President Donald Trump threatened to not sign the $892 billion coronavirus relief bill, saying it should be amended to increase the amount in the stimulus checks. Failure to either pass another stopgap bill or override a possible Trump veto of the legislation could result in a partial government shutdown.

US equities closed mixed on Tuesday as investors weighed Monday’s stimulus vote against the emergence of a new coronavirus strain in the UK. The S&P 500 was down 0.2%, Dow Jones was down 0.7% and the Nasdaq composite was up 0.5%.

US consumer confidence unexpectedly fell to a four-month low this month as surging COVID-19 cases and stricter lockdown measures offset a slight improvement in Americans’ long-term outlooks.

Public health experts say that Pfizer and Moderna’s COVID-19 vaccines are likely effective against the new strain as well. Still however, the new restrictions and virus fears threaten to tamper down on the already weakened economic activity.

Oil prices also dropped with international benchmark Brent crude futures dropping to $50.17 per barrel and US crude futures declined to $47.21 per barrel.



European shares closed slightly higher, attempting to recover from a brutal sell-off in the previous session, despite concerns over a new coronavirus strain in the U.K.

The pan-European Stoxx 600 closed 1.3% higher, with Germany’s DAX and France’s CAC indexes rising around 1.3% and 1.6% respectively. Britain’s FTSE 100 closed 0.5% up after an initial fall. The Euro closed at 1.217 and GBP at 1.335 against the greenback.

Britain was cut off from the rest of Europe, with flights and trains banned by about 40 countries and freight deliveries halted at French ports. However, French citizens could return to France from the UK starting Wednesday if they can show proof of a negative Covid-19 test within the previous 72 hours. Other nationals who live in France or the European Union will also be able to enter France from the UK with a negative test result.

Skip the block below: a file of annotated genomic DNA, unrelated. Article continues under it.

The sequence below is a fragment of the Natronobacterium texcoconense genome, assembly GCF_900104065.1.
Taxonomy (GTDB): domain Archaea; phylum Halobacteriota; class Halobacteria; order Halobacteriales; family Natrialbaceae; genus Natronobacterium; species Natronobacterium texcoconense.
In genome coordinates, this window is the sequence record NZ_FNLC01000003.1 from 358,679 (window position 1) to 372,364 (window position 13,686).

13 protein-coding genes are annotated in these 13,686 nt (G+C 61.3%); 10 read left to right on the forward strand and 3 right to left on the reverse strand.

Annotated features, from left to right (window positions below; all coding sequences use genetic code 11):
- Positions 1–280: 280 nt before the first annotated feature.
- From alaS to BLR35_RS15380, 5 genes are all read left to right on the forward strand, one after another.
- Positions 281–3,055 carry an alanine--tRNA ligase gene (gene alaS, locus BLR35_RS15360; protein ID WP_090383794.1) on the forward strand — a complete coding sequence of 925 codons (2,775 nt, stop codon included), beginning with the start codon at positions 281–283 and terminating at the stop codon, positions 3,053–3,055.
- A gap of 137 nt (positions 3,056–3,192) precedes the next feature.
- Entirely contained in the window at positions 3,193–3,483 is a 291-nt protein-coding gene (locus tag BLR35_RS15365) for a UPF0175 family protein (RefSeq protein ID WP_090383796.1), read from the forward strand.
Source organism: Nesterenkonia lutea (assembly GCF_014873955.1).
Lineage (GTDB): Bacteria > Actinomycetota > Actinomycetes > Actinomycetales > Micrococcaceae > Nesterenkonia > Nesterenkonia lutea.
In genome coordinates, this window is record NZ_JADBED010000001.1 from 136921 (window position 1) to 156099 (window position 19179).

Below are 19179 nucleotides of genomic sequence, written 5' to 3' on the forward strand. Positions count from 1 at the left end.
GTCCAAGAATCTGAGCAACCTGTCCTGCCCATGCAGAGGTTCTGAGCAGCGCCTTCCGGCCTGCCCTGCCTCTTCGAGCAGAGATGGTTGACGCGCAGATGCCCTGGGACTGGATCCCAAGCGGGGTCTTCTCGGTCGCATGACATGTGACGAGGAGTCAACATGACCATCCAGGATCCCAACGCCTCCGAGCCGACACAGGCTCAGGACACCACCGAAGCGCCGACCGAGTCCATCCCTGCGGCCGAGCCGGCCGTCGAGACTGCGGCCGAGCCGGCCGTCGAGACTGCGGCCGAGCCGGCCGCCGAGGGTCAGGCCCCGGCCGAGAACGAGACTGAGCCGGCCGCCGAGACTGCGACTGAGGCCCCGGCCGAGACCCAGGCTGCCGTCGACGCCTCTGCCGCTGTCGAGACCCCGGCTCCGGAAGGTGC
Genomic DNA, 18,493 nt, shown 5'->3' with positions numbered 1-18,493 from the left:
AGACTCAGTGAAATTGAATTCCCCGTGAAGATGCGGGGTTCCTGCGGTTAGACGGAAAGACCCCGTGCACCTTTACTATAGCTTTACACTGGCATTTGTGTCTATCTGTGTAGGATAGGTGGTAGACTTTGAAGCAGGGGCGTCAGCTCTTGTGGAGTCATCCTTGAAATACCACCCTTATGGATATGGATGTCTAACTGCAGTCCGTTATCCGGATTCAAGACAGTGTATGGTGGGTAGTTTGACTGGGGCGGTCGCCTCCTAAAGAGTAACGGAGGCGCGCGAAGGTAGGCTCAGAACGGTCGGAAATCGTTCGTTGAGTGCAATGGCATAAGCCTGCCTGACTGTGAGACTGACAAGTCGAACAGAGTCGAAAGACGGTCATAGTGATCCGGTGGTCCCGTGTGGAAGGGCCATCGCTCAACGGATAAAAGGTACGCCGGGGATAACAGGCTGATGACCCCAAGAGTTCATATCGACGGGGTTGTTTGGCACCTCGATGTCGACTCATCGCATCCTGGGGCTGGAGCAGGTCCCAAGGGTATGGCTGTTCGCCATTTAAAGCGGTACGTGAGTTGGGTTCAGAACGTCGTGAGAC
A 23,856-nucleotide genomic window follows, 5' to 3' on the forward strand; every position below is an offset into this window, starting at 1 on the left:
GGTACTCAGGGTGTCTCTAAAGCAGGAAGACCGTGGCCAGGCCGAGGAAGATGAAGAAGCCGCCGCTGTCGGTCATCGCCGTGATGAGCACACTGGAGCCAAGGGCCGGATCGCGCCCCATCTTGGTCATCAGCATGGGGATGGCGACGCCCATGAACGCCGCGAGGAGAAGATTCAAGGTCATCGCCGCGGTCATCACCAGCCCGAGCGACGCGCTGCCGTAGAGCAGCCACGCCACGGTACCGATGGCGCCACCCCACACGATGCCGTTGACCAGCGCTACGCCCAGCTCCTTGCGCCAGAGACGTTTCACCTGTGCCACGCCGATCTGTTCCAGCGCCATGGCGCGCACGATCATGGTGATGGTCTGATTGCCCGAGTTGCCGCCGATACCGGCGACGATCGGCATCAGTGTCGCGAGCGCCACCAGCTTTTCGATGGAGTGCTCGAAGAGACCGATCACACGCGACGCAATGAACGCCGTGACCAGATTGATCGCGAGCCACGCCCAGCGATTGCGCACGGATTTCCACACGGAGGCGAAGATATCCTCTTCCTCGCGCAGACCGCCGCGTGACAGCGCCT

Moving onto Brexit, the EU has rejected the latest UK offer on fishing but is ready to pursue a post-Brexit trade deal to the end of the year or even beyond into next year.



In Japan, the Nikkei 225 declined 1.04% to close at 26,436.39 while the Topix index fell 1.56% to finish its trading day at 1,761.12. The Japanese yen traded at 103.39 per dollar, after strengthening from levels above 103.6 against the greenback yesterday.

The government is considering strengthening its restrictions on entry from the U.K. following the discovery of a new strain. Currently, entry from the U.K. is banned in principle, but people on short-term business trips are allowed to enter Japan.



Gold prices closed off near $1,860/oz, majorly due to strengthening of the US dollar. While the greenback benefited from the coronavirus aid package, sentiment remains down as Brexit talks linger and markets are worrying about the new COVID-19 strain.



Just as things were getting better in the US with the stimulus bill deal, President Trump decides to bamboozle everyone. These delays could prove very costly for the American people, but settling political scores seems to be the tone now.

UK is getting deeper and deeper into trouble as the new strain has resulted in the world isolating the country with travel restrictions and bans. The Brexit deal still hangs in the balance over fishing rights, and this may well get pushed into the next year.